Hurricane Matthew wreaks havoc, Orlando postpones Pride parade, Florida Democrats sue Rick Scott and other things you may have missed this week.
Hurricane Matthew killed six Floridians over the weekend:
Hurricane Matthew is no longer a hurricane at this point, but over the weekend, its onslaught off Florida's east coast caused flooding, severe damage and the deaths of at least six Floridians, including a 70-year-old woman in Orange County whose medical device failed during a power outage. Still, others had it worse: The U.S. reported 19 deaths due to the hurricane, while Haiti's official death toll is at least 1,000, with that number expected to rise.
Florida Democrats sue Rick Scott over voter registration deadline:
While most people in Central Florida were busy wondering if Matthew would actually tear their roof off or just kill their bougainvillea, Florida Gov. Rick Scott refused to extend the voter registration deadline for an extra few days due to the hurricane. Scott, the chairman of a super PAC for Republican presidential nominee Donald Trump, denied the request from Hillary Clinton's campaign. The Florida Democratic Party decided to sue Scott in federal court, saying his ominous warning that "This storm will kill you," may have discouraged people from going out to register.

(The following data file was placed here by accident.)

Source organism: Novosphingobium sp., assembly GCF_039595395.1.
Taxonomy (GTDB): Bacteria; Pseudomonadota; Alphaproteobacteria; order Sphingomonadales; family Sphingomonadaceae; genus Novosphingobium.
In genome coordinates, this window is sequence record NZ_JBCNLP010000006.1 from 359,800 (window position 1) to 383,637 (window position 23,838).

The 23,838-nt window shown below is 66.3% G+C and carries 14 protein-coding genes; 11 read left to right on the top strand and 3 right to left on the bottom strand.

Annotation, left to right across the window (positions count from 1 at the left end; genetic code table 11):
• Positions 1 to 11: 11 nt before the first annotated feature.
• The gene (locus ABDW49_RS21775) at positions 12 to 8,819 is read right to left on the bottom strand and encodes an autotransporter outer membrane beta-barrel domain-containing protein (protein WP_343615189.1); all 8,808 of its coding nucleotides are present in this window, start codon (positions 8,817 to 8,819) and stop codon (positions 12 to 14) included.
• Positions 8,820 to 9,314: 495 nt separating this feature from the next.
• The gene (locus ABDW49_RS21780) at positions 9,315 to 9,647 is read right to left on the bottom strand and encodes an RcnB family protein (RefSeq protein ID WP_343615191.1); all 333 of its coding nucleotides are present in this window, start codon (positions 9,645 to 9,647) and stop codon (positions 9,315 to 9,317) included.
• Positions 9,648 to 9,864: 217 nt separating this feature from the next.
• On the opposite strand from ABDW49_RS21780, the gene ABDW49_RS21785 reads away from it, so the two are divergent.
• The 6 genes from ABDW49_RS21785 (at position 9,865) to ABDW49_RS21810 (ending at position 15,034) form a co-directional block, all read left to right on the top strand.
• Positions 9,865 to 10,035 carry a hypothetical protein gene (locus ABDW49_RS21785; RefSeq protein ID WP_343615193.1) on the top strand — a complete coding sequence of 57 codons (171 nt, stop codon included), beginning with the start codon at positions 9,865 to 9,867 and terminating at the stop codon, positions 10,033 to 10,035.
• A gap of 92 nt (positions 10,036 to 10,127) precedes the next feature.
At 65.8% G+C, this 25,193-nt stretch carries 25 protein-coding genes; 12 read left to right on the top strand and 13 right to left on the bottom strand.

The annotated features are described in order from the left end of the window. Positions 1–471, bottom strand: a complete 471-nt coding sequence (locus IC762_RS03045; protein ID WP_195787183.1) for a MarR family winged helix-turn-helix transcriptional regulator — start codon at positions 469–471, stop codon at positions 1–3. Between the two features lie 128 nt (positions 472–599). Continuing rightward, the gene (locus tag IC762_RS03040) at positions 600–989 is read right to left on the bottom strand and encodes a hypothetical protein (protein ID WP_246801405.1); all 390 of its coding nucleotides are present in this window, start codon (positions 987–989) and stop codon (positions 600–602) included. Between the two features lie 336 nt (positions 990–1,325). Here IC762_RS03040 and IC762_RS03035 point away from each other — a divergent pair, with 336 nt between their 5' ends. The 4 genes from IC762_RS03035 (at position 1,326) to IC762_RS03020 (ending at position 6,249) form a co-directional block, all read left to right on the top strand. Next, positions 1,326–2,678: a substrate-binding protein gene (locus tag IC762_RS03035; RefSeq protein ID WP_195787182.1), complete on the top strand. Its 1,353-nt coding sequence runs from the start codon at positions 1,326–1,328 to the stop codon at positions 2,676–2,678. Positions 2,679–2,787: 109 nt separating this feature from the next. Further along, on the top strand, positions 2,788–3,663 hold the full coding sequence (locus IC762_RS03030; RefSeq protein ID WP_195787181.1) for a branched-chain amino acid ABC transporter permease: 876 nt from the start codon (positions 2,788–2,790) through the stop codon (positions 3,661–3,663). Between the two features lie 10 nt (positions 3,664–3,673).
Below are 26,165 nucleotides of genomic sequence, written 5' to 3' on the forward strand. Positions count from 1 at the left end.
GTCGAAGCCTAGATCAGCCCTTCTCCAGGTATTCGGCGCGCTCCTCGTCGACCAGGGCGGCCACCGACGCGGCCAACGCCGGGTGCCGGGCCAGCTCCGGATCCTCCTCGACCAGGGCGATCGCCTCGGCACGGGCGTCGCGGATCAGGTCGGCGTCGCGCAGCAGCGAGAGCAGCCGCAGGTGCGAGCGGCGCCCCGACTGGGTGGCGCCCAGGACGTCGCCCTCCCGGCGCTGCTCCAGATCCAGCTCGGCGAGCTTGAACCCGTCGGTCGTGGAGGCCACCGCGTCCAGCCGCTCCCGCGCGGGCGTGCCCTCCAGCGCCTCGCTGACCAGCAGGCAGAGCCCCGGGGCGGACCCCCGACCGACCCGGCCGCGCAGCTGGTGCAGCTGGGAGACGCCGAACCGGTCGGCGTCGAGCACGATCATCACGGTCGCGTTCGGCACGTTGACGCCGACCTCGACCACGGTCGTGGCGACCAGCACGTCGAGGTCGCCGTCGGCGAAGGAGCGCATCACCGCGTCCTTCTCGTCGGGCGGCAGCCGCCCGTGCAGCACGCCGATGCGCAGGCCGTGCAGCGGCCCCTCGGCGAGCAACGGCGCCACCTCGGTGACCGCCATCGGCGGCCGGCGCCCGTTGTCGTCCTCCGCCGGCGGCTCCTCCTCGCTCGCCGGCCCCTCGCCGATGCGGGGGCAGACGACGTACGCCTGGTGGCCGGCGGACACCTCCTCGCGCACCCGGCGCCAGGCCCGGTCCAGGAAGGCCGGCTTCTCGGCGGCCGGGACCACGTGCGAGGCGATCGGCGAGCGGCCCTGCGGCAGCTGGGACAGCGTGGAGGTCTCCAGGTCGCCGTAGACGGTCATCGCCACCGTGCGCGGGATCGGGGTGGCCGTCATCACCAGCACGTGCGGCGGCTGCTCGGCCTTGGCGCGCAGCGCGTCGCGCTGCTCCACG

Come Out With Pride Orlando postponed until November:
A lot of cool events last weekend were canceled or postponed due to Hurricane Matthew, but the one that hurt us the most was Orlando's Come Out With Pride festivities. As we wrote in our last Orlando Weekly issue, Pride in Orlando this year was going to be a time to celebrate LGBTQ people and honor the lives of the 49 people lost earlier this year at the gay nightclub Pulse. Organizers say Pride will happen in November, though they have not announced an exact date.
Court sides with Valencia students over transvaginal ultrasounds:
We almost missed this news in between all the hurricane coverage. Last week a federal appeals court sided with three former Valencia College students over whether their constitutional rights were violated by being required to undergo transvaginal ultrasounds while they were studying in Valencia's sonography program. The appeals court agreed with students that the practice violated their First Amendment rights to free speech and Fourth Amendment protection against unreasonable searches.
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